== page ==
Is There Any Way I Can Help a Student Who is a Mute?
I am a year 1 primary school teacher, I have a child who is a selective mute in my current class, she has not spoken a word to anyone since she started school over a year ago. She speaks freely at home and outside of school.My senior managment team have stated that she will probably grow out of it and have told me just to encourage her to talk, however from my own reseach I have discovered that there is a lot more to this condition than meets the eye and this may not be the case. I would like to know if their is any support I can access to help her?
Selective mutism is a disorder in which a child speaks fluently in some settings, but does not speak at all in others. This means that the child has an age-appropriate command of language and vocabulary but is unable to use it in all settings. Instead, children suffering from selective mutism may communicate in non-verbal ways, or they may not attempt to communicate with certain people at all.
Selective mutism at school is quite common for such children. In general, children suffering from selective mutism will speak at home, usually the environment in which they are most comfortable, but will remain mute when in public and therefore the classroom. However, because a child with selective mutism does have a good grasp of language (s)he usually shows age appropriate development in school subjects that do not require speaking or oral assessments.
It is true that some children suffering from selective mutism do “grow out” of it, or it otherwise spontaneously improves, but this is not the case for all children. A child who is still not speaking after a period of getting familiar with a particular teacher or class should be referred to the school’s special needs coordinator. This individual may be termed the Special Education Needs Co-ordinator, or SENCO. The SENCO should be able to tell teachers more about supports that they can access for all special needs students, including those diagnosed with selective mutism.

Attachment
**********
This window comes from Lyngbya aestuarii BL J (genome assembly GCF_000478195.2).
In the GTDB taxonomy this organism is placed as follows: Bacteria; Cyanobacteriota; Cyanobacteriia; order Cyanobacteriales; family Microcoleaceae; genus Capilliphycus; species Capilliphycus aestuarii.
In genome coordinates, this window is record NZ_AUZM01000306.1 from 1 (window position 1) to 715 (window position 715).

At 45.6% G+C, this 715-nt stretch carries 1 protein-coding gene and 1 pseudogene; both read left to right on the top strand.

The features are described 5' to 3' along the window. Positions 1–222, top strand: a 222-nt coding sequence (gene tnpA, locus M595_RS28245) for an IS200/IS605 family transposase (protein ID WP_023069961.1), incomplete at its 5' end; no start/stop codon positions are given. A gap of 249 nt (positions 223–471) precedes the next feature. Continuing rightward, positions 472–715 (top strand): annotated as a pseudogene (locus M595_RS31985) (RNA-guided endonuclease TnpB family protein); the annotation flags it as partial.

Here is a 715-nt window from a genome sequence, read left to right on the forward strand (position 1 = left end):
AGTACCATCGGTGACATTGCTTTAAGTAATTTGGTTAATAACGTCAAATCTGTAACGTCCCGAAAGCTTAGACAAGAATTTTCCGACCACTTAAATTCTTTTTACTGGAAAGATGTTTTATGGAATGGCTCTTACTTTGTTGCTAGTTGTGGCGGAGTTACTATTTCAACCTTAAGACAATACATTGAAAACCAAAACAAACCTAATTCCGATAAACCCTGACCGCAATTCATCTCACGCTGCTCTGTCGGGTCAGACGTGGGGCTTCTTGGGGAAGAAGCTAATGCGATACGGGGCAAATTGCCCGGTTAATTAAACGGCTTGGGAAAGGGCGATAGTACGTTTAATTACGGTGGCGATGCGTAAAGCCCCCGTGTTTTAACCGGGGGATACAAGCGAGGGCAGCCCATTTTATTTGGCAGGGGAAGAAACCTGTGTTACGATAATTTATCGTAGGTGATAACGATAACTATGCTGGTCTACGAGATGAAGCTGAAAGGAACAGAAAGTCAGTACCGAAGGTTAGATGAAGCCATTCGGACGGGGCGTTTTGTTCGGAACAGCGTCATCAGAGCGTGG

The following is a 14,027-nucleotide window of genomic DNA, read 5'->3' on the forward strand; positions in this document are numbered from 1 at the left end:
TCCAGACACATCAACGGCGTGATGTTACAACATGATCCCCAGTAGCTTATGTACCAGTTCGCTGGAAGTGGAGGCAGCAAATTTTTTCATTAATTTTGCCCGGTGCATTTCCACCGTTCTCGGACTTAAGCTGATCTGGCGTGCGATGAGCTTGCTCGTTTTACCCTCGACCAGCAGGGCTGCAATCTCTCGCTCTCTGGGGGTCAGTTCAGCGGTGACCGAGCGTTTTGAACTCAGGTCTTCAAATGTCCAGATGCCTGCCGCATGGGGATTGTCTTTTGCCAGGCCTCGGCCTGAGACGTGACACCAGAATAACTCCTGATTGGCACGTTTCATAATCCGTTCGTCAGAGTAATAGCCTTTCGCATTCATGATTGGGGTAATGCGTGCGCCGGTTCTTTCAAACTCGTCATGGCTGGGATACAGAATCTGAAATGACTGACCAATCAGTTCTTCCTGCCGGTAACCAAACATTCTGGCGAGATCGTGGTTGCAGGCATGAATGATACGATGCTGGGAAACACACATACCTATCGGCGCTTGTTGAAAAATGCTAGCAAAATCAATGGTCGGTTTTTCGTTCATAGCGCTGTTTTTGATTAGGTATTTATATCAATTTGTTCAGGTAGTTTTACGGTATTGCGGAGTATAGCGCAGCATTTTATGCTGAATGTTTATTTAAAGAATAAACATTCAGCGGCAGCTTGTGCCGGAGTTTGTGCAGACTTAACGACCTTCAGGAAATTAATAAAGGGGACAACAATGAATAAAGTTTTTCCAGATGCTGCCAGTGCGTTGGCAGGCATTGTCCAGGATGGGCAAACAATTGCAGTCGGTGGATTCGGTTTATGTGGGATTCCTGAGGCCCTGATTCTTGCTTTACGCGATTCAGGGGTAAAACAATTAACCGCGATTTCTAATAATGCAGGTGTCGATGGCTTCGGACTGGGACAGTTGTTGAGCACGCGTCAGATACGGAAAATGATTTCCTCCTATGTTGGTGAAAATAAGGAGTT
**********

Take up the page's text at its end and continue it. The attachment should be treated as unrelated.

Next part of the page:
In the classroom there is much that individual teachers can do to make a child suffering from selective mutism feel more comfortable. First, teachers will likely want to liaise with parents regarding what specifically makes their child more anxious. Teachers should make it very clear that selectively mute children can speak, so they should not be described as “non-speaking” or unable to speak. Teachers should also be aware that children with selective mutism may be teased or bullied for not speaking and therefore remain vigilant against such situations. At the same time, teachers can let children suffering from selective mutism know that however they would like to communicate is fine, and that their happiness and learning are just as important as anyone else’s. Encouraging verbal communication is good, but not at the cost of making the child even more uncomfortable.
If it seems as though classmates do not understand or are frightened by a student suffering from selective mutism then a teacher may want to discuss the disorder with the class. Reading aloud a book about shyness, or discussing others’ experiences of shyness, may make the class feel more connected. SMIRA, the Selective Mutism Information and Research Association, offers a number of suggestions about children’s books that could be used to help explain and discuss selective mutism.